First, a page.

I imagine that few would argue with the tradition of interpreting artists through the origin of their career, the achievements that they attain over a lifetime of investment in the realm of vision, their ambiguous death, and the culmination of their work in the rare instance where it becomes canonized as an exemplary oeuvre. Through such an attempt to see from the start through to the finish, we often become involved in claiming that a process of evolution can be traced in the analytic method that we use to synthesize the work into a total picture that ultimately might be sufficient for canonization. In the context of such a process, it is generally believed to be the case that a career only runs in a single direction. There is little possibility that we might return to the moment when the black square was little more than an oddity hanging in a makeshift gallery or when Duchamp first exhibited his nude descending a staircase. We are unable to imagine reversing the accumulation of capital in corporations and cities and cannot gain access to past experiences that defined the spirit of an epoch.
At the same time, we like to incorporate artwork into our lives, often distorting the oeuvre of the artist in doing so. We position the work within our lives through how we see it standing in relationship to our home or the broader city in which we live. Through this process, we like to claim connection to a unity that extends beyond linearity and allows us to feel genuinely connected to the past and bound to a broader field of sense, taste, and events. In this moment, we feel bound by a force that rises and falls as it evokes past worlds and utopian possibilities. When such a feeling of nostalgic connection or excited possibility takes hold, prompting faith that there might be something beyond the moment in which we live and that has brought us face-to-face with a work of art, we come to ask whether this feeling is always manifested in each moment as if for the first time. Do we rely on what an individual can intuit and assemble as time rushes rapidly forward or does something exist beyond the apparent forward moving material dialectic?
Direction, here, is understood as a set of constraints that are placed on the work of art. The first constraint on directionality in the arts is located with the body and mind of the artist. In a moment of incredible simplicity, this individual comes to the conclusion that, in keeping with whatever quality or flaw they have been given at birth, they must seek recognition at the limit of the norms of society. In working outside of the community often from an innate feeling of exclusion in childhood and drive to create artificial worlds that one can dwell in, govern, and constantly draw a sense of belonging, the artist comes to reconstruct an entire realm of civility. In their isolation, they re-enact the path from the cave, struggling as if for the first time in history to build a system of signs correlated with a series of significations that reduces the opacity of the community into which they were born and the nature of their being.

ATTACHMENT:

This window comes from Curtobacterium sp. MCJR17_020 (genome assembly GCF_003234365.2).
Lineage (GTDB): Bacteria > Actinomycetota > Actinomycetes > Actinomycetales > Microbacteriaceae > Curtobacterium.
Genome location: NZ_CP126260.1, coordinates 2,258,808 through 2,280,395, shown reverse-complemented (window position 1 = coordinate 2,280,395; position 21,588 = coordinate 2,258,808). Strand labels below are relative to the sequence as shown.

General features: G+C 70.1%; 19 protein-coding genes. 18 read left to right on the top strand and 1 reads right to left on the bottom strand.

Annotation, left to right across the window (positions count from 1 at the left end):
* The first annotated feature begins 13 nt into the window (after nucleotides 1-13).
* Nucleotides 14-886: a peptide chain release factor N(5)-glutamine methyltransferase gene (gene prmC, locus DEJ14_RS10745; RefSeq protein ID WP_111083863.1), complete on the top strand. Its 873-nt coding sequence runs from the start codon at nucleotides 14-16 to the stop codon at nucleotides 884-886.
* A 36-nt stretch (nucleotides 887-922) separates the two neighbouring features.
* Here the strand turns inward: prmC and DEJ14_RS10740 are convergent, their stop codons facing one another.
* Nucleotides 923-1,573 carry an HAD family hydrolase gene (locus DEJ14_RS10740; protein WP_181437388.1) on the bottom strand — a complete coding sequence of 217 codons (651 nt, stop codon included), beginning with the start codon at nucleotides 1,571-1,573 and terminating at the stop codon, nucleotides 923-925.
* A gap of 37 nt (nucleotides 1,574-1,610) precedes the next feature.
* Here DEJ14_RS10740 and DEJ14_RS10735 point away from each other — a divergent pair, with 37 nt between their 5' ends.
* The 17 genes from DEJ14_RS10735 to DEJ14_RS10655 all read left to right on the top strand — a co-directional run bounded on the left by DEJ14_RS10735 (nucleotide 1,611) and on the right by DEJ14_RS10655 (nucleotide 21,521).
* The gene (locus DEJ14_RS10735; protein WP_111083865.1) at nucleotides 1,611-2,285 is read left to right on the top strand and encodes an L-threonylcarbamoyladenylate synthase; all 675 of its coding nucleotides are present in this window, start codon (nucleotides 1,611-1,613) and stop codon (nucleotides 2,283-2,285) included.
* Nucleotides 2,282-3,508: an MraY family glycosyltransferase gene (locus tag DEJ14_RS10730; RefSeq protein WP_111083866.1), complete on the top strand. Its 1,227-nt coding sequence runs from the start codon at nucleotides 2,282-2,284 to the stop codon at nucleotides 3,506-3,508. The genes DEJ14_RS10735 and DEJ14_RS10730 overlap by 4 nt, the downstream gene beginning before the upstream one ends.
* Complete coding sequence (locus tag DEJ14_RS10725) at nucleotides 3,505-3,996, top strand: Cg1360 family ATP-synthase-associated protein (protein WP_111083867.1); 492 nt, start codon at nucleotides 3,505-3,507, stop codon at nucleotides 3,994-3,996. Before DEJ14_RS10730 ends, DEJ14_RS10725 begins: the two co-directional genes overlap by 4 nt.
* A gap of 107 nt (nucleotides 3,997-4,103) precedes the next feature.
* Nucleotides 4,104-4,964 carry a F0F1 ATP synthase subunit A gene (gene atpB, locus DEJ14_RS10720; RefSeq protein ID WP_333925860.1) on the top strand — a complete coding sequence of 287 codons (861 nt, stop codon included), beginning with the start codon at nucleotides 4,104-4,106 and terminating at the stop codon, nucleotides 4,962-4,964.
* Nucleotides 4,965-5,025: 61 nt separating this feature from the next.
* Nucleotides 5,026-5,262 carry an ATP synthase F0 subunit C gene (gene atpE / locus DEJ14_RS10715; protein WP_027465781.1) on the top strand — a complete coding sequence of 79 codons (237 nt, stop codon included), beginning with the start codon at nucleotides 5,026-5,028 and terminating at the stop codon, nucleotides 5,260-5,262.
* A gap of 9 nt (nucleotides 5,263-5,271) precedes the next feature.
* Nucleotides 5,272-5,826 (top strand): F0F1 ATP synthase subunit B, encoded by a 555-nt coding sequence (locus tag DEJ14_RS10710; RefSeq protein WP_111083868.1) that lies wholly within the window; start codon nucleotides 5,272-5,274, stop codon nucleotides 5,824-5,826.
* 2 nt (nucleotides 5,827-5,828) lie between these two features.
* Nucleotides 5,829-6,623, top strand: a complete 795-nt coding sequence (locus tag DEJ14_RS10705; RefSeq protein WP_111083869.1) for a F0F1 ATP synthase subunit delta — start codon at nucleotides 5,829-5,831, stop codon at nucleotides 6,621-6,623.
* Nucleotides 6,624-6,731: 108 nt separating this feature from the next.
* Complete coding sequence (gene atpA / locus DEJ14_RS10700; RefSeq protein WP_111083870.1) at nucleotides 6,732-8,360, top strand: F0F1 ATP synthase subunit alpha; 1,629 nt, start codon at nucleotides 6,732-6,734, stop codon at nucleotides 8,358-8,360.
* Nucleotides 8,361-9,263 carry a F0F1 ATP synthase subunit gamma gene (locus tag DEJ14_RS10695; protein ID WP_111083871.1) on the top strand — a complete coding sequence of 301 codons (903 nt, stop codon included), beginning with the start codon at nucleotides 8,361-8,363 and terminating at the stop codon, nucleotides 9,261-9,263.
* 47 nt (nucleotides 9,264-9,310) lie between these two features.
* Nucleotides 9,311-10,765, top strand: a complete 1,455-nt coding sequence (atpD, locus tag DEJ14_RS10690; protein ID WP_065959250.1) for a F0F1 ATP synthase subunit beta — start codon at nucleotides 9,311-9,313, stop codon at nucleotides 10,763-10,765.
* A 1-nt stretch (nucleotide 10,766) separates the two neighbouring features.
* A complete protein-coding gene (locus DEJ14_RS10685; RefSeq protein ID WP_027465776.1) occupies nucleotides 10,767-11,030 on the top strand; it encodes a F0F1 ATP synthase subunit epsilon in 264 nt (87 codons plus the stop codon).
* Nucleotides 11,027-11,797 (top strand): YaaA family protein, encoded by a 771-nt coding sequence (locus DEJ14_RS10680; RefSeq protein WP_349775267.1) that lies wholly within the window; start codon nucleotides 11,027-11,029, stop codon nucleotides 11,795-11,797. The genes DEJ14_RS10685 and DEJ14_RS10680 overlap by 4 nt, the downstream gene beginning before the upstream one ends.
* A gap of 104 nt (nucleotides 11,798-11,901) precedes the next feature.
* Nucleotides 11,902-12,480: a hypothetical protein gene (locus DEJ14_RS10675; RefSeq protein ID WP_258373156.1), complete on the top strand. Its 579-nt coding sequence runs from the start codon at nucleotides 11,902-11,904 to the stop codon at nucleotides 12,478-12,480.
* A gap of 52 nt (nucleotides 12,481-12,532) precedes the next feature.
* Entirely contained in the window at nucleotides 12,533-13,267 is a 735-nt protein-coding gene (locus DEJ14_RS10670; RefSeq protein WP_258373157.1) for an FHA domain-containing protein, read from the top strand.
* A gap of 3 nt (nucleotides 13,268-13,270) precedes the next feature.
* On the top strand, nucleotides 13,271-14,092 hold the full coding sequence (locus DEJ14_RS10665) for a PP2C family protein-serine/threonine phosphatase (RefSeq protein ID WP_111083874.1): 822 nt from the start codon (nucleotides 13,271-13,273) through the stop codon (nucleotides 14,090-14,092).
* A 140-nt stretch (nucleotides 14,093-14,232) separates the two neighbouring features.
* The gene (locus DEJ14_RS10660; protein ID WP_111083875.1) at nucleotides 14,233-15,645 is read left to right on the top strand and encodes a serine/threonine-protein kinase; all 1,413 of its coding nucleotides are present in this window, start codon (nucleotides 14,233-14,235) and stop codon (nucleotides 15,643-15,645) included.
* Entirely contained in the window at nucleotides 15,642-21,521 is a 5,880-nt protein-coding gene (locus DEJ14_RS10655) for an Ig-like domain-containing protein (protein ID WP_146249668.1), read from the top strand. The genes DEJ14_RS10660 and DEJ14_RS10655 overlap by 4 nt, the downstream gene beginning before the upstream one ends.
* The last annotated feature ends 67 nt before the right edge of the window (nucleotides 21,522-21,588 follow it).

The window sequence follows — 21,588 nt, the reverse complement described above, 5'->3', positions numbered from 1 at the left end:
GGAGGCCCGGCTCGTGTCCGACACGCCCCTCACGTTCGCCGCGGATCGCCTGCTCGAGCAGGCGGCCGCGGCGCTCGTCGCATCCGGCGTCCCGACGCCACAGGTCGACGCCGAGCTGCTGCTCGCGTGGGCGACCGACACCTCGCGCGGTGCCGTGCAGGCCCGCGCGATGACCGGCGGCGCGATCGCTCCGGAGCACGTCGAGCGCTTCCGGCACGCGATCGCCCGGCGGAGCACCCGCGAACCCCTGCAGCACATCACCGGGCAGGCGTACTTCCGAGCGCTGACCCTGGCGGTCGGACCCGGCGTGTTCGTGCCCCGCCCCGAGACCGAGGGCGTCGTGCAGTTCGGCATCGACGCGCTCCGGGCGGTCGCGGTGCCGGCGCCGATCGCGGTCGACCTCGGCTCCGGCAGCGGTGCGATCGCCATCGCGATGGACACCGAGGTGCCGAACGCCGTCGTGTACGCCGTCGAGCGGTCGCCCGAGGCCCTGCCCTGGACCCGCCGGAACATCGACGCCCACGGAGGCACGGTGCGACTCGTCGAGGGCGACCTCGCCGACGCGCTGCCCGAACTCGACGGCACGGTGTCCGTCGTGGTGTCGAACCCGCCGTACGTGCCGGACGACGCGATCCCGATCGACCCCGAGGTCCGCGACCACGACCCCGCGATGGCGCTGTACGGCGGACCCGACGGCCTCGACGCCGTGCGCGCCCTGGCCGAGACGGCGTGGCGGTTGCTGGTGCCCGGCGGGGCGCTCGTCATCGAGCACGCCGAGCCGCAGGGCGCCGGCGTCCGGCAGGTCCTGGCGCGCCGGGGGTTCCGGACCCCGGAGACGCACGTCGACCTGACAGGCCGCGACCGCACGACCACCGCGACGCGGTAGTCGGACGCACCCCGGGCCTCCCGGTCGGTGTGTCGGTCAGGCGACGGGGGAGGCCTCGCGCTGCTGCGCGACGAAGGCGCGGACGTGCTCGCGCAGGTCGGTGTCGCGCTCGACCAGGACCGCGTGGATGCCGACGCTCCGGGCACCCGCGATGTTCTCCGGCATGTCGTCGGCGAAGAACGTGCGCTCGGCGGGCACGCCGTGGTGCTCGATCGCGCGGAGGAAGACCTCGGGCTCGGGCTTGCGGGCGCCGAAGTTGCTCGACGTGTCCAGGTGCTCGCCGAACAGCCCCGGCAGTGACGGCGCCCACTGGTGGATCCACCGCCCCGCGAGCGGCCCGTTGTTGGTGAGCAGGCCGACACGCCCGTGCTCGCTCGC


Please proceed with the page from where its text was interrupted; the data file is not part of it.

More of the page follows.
This process of subtraction from the community in order to realize a certain positive life that they feel is impossible in a realm that is engaged in negating their creativity, spirited-ness, optimism, vision, color, eccentricity, and in certain cases their sexual orientation, religion, ethnicity, or politics, comes to a head in a moment when a “breakthrough” in the positive process occurs as a local event within their practice that immediately passes the boundaries that the artist has worked tirelessly to erect in order to assure that the art remains pure and untainted by the negative world and becomes visible to the broader community. This moment is the result of an individual recreation of the evolution of man proving to contain a set of axioms that are either totally congruent or clearly translatable with the more widely held views of the day that position man in the space of the world and within the flow of time. The result of coupling the unique relationships that the artist has set between sign and signifier during the process of defining an individual language in which the birth of man might be staged and the normative relationships between sign and signifier that define the language that we speak day-to-day, gives a sense of novelty to the broader community, allows new master-signifier relationships to enter the realm of possibility, and grants the artist access to the community that was abandoned so that creation might be nurtured.